Back then, the infamous Willie Horton ad and the relentless “law and order” messaging of the Bush campaign linked crime with Black men to build an electoral victory. The upshot then was a two-plus decade-long merger of crime with racist tropes about Black men. The upshot now is the marbling of economic unease with racism against Mexicans, ethnonationalism against Chinese and fear of Muslim interlopers. And then like now, this powerful style of messaging made it possible to explicitly embrace or tacitly accept prejudicial proclamations that would’ve otherwise been unacceptable.
In fact, there’s a certain symmetry to Trump’s meteoric rise and the conclusion that American law enforcement still grapples with systemic racism. His posture as the “law and order candidate” tapped into the backlash against the backlash against the era of mass incarceration. His consciously abrasive style resurfaced a deeply encoded racism that — like hundreds of thousands of Black men — was locked away into the prison system during the War on Drugs.
Law And Order
Racism has been evermore deeply encoded into the criminal justice system since the civil rights movement scored key victories in the mid-1960s. The old system of Jim Crow was methodically replaced with a “New Jim Crow” that, as Michelle Alexander so painfully detailed, turned incarceration as tool of de facto re-segregation. Controlling African-Americans was expressed as a need to “get tough on crime.” And the phrase “’law and order” became a subtle way of playing on racial fears and trading in a less overt forms of racism.
When Richard Nixon ran on “law and order” during the tumult and race riots of 1968, there was little doubt what he meant. It was about getting a handle on angry Black Americans reeling from the violent loss of Martin Luther King, Jr. It was also a coded response to the new socio-political reality of post-Jim Crow America. At the same time, the Civil and Voting Rights Acts meant White America had lost (at least technically) its legally sanctioned place atop the racially stratified system. America was changing and not everyone was happy about it.
What arose out of that toxic cocktail of backlash and resentment was the racially conscious “Southern Strategy.” In 1972, Nixon’s political team leveraged the “old” Jim Crow South into a sweeping electoral victory. Nixon’s “Silent Majority” of disgruntled working, middle-class, suburban and Southern Whites transformed the Republican Party for decades to come. Notably, 1972 was also the year Nixon officially declared the War on Drugs.
According to Dan Baum, Nixon’s drug war might’ve actually been a surreptitious counter-attack against dissent on both the political Left and, perhaps most balefully, on an increasingly forceful Black activist movement. Writing in Harper’s, Baum cites infamous Nixon aide John Ehrlichman who said Nixon secretly turned the criminal justice system into a tool of political payback and racial control:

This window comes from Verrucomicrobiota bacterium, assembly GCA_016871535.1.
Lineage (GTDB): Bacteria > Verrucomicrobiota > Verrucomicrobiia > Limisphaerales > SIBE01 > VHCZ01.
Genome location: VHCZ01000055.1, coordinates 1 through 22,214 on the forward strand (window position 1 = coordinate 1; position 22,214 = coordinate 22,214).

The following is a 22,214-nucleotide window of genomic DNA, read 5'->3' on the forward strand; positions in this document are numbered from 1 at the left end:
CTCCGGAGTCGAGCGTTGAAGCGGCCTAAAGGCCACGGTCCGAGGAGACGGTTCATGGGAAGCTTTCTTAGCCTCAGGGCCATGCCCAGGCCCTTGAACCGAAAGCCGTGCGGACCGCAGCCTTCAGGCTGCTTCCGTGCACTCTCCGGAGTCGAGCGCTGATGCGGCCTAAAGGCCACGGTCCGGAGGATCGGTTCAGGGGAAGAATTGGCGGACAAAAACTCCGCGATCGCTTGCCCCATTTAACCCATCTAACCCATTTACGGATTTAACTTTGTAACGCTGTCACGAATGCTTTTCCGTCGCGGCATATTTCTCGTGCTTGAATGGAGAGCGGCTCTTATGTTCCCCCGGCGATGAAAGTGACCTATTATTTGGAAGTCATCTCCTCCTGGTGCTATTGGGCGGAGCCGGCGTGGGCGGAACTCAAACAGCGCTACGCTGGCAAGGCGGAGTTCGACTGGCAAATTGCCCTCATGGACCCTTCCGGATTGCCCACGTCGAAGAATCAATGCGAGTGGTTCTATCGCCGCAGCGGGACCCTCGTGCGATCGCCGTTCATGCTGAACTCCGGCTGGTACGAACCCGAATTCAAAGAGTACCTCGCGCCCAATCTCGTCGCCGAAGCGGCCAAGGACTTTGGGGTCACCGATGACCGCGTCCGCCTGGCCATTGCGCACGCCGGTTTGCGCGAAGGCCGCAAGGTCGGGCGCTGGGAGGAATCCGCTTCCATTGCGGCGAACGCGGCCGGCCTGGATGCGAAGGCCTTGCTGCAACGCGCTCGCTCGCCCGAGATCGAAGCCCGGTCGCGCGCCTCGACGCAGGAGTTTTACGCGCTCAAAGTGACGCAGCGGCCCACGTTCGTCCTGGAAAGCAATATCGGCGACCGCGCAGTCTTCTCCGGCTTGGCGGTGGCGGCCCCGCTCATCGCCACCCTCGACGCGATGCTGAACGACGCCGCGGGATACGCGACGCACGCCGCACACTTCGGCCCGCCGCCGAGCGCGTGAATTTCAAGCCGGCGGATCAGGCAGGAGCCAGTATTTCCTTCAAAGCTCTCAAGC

“We knew we couldn’t make it illegal to be either against the war or black, but by getting the public to associate the hippies with marijuana and blacks with heroin, and then criminalizing both heavily, we could disrupt those communities. We could arrest their leaders, raid their homes, break up their meetings, and vilify them night after night on the evening news. Did we know we were lying about the drugs? Of course we did.”
In other words, the quite real issues of drugs and crime were weaponized for political and racial purposes. Nixon’s War On Drugs and his call for “law and order” became nods and winks to law enforcement as they cracked-down on “crime”… and his opponents. Successive GOP campaigns focused on these quite real issues of drugs and crime. They also paid no political price for the disproportionate outcomes of the policies — particularly those faced particularly by Black Americans. It didn’t become an issue because the issue wasn’t officially “racism.” It was law and order.
By the time former California Governor and committed drug warrior Ronald Reagan made his own “law and order” appeals during the 1980 campaign, many White voters had fled to the suburbs while many White working-class voters grappled with the economic unease brought on by imported Japanese cars. They struggled with chronic economic stagflation and felt trapped in a sense of national malaise. Some were looking for scapegoats and blamed government programs that supposedly were helping Blacks and other minorities. Sounds familiar, doesn’t it?
The Rise of Lee Atwater
It was in this milieu that a whip-smart, guitar-playing Southern-born GOP strategist named Lee Atwater honed the racial massaging that would eventually lead to the most notorious campaign ad in American political history. However unintentionally, he helped to expand Nixon’s War on Drugs into a generational crackdown on Black America. And he created a bipartisan consensus on crime that ultimately haunted Donald Trump’s opponent
During a now-infamous 1981 interview, Lee Atwater explained the evolution of coded racism from its earliest iteration in the Southern Strategy to its penultimate expression during the 1980 campaign to elect Ronald Reagan. Said Atwater:
“You start out in 1954 by saying, ‘Nigger, nigger, nigger.’ By 1968 you can’t say ‘nigger’ — that hurts you, backfires. So you say stuff like, uh, forced busing, states’ rights, and all that stuff, and you’re getting so abstract. Now, you’re talking about cutting taxes, and all these things you’re talking about are totally economic things and a byproduct of them is, blacks get hurt worse than whites.… ‘We want to cut this,’ is much more abstract than even the busing thing, uh, and a hell of a lot more abstract than ‘Nigger, nigger.’”